From just about every aspect of the blockchain and cryptocurrency world, Southeast Asia is making serious strides. From giant exchanges with record trading volumes to new ICO projects and mining companies and to globally renowned data providers, the blockchain revolution seems to have lit an entrepreneurial spark in this region.
ICOs are mushrooming every day, governments are announcing blockchain pilot and research projects and regulators are increasingly making pronouncements related to the sector.
MALCOLM TAN: “The ICO space is increasing, with ICO investments exceeding US$1bil per month since December 2017.”
Says Malcolm Tan, a corporate lawyer turned ICO advisor based out of Singapore: “Regulators in the region have been busy, with the Thai, Malaysian, Singaporean and Vietnamese governments, among others, coming up with announcements recently and rolling out new regulations in the near future. This will be very helpful in giving clarity to the growing crypto industry in this region, just like how Japanese regulations vaulted the Japanese crypto trading to the top of the world’s volume overnight.”
He adds, “The ICO space is increasing, with ICO investments exceeding US$1bil per month since December 2017. In fact, if the Dragon coin and Telegram sales can be counted as ICOs instead of pure private sales, the market cap for ICOs exceeded US$2bil in January and February this year, beating all previous records”.
ALEX MEDANA: “Some countries in Asia are looking at issuing their own crypto-currencies, China being one but I am more interested where the future lies that is in real-assets tokenisation.”
Alex Medana, top Hong Kong fintech influencer and board member of the Hong Kong Fintech Association notes that while there is still regulatory uncertainty around cryptocurrencies in Asia, he does foresee “these assets will move from being “FX like” and OTC towards more of an equity on-exchange type.”
“Some countries in Asia are looking at issuing their own crypto-currencies, China being one but I am more interested where the future lies that is in real-assets tokenisation.”
He adds, “Blockchain is here to stay and one of the main drivers towards its mass adoption is the creation of smart cities.
He adds though that there are challenges. For one, enterprise grade blockchain solutions are still in their infancy. His advice to participants in the sector — find or foster the right talent pool, deliver meaningful change away from tech gimmicks, use and play with the right technology, scale steadily and securely, don’t being shy of the unknowns and failures that are inevitable with nascent technology, find the right partners and create sustainable funding sources.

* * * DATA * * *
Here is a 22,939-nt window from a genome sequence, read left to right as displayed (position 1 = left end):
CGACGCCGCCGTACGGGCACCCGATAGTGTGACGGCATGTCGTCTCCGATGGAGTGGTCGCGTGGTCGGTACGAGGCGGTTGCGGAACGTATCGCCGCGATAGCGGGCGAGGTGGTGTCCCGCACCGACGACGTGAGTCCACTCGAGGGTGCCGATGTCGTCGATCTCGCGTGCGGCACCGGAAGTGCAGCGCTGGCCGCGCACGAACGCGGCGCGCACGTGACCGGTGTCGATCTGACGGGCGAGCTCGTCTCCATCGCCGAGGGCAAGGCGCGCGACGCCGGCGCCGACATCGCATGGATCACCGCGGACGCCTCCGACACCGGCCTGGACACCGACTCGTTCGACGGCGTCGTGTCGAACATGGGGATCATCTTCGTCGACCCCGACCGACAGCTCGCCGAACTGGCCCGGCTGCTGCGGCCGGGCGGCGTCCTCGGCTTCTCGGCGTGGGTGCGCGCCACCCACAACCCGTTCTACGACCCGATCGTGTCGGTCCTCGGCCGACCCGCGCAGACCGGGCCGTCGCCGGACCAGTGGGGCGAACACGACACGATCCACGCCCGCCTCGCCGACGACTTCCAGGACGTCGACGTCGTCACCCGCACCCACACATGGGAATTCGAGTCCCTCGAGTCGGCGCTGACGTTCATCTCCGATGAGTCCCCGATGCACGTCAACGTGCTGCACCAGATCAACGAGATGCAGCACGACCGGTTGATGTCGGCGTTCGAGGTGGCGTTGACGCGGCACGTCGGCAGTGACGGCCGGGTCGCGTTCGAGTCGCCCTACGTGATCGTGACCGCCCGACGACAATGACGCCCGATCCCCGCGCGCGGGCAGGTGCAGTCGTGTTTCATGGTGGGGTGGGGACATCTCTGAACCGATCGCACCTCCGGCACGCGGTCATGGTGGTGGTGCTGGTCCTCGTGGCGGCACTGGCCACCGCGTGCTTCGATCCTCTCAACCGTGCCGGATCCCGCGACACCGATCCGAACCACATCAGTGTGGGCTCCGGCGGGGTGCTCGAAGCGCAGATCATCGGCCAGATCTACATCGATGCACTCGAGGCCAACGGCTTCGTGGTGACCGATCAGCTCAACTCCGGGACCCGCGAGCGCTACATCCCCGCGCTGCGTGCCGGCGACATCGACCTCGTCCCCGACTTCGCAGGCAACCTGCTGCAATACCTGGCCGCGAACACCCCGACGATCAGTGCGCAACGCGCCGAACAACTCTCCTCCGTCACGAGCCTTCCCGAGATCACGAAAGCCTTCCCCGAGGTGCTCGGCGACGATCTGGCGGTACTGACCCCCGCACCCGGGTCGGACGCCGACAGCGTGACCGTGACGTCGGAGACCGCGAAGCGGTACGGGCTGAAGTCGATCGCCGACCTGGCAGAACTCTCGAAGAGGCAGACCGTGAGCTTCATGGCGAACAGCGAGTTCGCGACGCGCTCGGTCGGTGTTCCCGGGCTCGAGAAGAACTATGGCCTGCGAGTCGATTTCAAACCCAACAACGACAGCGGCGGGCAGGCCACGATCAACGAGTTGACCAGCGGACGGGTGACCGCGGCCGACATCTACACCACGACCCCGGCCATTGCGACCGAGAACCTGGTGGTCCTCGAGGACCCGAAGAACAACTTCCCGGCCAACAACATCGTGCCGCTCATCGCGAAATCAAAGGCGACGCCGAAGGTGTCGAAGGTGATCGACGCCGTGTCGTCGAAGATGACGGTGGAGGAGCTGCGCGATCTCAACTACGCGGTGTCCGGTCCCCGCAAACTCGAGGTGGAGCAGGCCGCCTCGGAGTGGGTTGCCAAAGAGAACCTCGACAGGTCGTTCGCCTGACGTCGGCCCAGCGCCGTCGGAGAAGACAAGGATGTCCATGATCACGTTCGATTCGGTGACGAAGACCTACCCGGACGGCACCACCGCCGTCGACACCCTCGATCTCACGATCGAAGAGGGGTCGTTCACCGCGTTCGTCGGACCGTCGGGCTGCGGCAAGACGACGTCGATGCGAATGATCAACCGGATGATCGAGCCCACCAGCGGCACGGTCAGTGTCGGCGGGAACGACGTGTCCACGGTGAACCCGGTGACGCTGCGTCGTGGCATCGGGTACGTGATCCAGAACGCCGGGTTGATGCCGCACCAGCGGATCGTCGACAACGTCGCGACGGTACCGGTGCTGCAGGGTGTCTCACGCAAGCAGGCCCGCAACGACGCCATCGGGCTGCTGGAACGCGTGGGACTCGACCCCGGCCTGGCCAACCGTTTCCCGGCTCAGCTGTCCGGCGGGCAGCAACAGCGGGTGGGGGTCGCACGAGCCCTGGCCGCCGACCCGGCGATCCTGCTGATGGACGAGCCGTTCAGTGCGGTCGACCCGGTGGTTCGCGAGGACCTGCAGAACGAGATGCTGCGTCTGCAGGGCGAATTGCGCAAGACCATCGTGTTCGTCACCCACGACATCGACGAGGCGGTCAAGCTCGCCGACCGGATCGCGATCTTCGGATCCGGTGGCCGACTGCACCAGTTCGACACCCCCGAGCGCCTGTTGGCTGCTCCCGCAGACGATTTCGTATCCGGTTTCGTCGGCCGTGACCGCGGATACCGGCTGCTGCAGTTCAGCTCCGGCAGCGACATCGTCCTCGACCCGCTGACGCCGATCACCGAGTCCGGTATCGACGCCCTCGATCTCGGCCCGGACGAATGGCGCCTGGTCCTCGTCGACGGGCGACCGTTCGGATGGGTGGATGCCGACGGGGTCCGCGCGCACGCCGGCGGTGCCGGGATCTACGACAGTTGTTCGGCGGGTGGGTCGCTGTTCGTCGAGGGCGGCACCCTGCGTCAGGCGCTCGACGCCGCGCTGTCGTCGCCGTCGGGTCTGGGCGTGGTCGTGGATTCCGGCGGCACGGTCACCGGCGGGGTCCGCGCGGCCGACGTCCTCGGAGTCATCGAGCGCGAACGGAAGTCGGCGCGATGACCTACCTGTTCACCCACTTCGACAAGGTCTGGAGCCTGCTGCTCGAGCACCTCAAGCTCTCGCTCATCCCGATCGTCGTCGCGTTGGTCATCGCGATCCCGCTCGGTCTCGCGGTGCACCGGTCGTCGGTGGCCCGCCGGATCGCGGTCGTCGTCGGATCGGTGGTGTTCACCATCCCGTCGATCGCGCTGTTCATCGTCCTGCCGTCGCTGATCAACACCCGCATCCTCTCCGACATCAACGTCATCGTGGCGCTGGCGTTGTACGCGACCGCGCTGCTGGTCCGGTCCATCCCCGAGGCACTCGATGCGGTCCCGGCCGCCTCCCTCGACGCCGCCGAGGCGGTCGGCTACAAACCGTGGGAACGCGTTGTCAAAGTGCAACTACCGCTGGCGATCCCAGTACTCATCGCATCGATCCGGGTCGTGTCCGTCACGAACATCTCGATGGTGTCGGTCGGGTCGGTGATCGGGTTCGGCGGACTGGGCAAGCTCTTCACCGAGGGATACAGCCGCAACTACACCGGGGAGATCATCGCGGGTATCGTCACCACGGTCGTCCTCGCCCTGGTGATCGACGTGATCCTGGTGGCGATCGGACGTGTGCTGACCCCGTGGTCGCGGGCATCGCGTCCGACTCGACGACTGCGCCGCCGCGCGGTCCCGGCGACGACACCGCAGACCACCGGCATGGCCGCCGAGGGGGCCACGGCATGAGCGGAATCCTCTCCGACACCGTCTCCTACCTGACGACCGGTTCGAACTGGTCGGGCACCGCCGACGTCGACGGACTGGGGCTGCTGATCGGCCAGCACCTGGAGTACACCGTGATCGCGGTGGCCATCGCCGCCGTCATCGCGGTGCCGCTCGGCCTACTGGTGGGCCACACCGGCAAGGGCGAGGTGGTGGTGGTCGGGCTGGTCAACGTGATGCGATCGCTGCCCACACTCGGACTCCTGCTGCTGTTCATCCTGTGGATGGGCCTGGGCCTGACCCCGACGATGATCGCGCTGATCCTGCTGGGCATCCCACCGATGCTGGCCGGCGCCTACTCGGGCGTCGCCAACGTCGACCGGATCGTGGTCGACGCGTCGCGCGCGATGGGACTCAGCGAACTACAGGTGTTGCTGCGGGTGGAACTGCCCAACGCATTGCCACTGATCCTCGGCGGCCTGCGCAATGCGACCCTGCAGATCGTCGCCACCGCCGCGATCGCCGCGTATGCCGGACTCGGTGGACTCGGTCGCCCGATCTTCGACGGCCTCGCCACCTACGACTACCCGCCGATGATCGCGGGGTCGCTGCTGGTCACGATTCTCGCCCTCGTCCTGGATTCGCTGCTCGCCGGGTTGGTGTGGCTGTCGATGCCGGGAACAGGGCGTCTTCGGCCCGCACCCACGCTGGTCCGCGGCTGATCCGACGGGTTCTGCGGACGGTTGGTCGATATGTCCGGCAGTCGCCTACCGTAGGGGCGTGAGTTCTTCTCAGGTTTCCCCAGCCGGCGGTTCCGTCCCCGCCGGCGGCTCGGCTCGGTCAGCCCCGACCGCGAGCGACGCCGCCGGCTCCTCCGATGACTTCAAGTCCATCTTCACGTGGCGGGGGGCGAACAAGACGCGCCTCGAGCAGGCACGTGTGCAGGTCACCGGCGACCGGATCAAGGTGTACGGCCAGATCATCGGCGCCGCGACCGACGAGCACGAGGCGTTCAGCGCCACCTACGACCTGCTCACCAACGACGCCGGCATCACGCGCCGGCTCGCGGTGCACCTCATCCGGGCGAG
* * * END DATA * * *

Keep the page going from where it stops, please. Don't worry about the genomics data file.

“There will be a lot of tears and blood on the dancefloor but that doesn’t mean we can’t get to try and create new ways to do business,” he says.
Notably, blockchain ideas surfacing in the region seem to be capitalising on the strengths of each individual market.
Consider Singapore for example. Building on its financial hub status, with the presence of huge amounts of liquidity thanks to the presence of global funds, it is becoming a global ICO hub. Going by recent reports, Singapore ranks the third behind the US and Switzerland as the largest ICO markets globally. Some industry experts estimate that there are at least 50 live ICOs based out of Singapore.
Ravi Menon the MD of Singapore’s Monetary Authority of Singapore (MAS) says that the current nature and scale of cryptocurrency activities in Singapore “do not pose a significant risk to financial stability”. But Menon added that MAS is prepared that the situation could change. Speaking at the Money 20/20 Asia conference held in Marina Bay Sands Expo, Menon also said this: “Some of the best minds in the field are applying their creative energies to make cryptotokens mainstream,” and noted the trend that a newer generation of cryptocurrencies are emerging – which are targeted at addressing issues and challenges related to transaction time, energy costs and money laundering risks. He also gave his version of the good, bad and ugly of the cryptoworld.
In Malaysia’s case, the entrepreneurial flair emanating is clear. Recall that Malaysia has spun off notable tech entrepreneurs in recent times, such as Anthony Tan of Grab, Tony Fernandes of AirAsia and Patrick Grove of Catcha Group. Tan’s Grab is already launching financial services but in the case of AirAsia, its founder Fernandes told the media on the sidelines of Money2020 in Singapore that the group is analyzing the potential to hold an ICO that would raise money by introducing its own cryptocurrency.
According to sources, there are at least 12 ICOs in the pipeline in Malaysia and besides AirAsia, the backers of such ICO include notable corporations such as MyEG and the Naza group.
NEM, a now famous cryptocurrency especially after the CoinCheck hack, also has a Malaysian flair. The president of its foundation is Lon Wong, a Malaysian and the company is also building a blockchain training centre in Kuala Lumpur. NEM remains the thirteenth largest cryptocurrency going by its marketcap of US$2.7bil. Notably, Malaysia is also home to two big names in the crypto world. These are wallet tracking website Etherscan and Coingecko, a cryptocurrency ranking website.
Read also our reports on Thailand and Indonesia.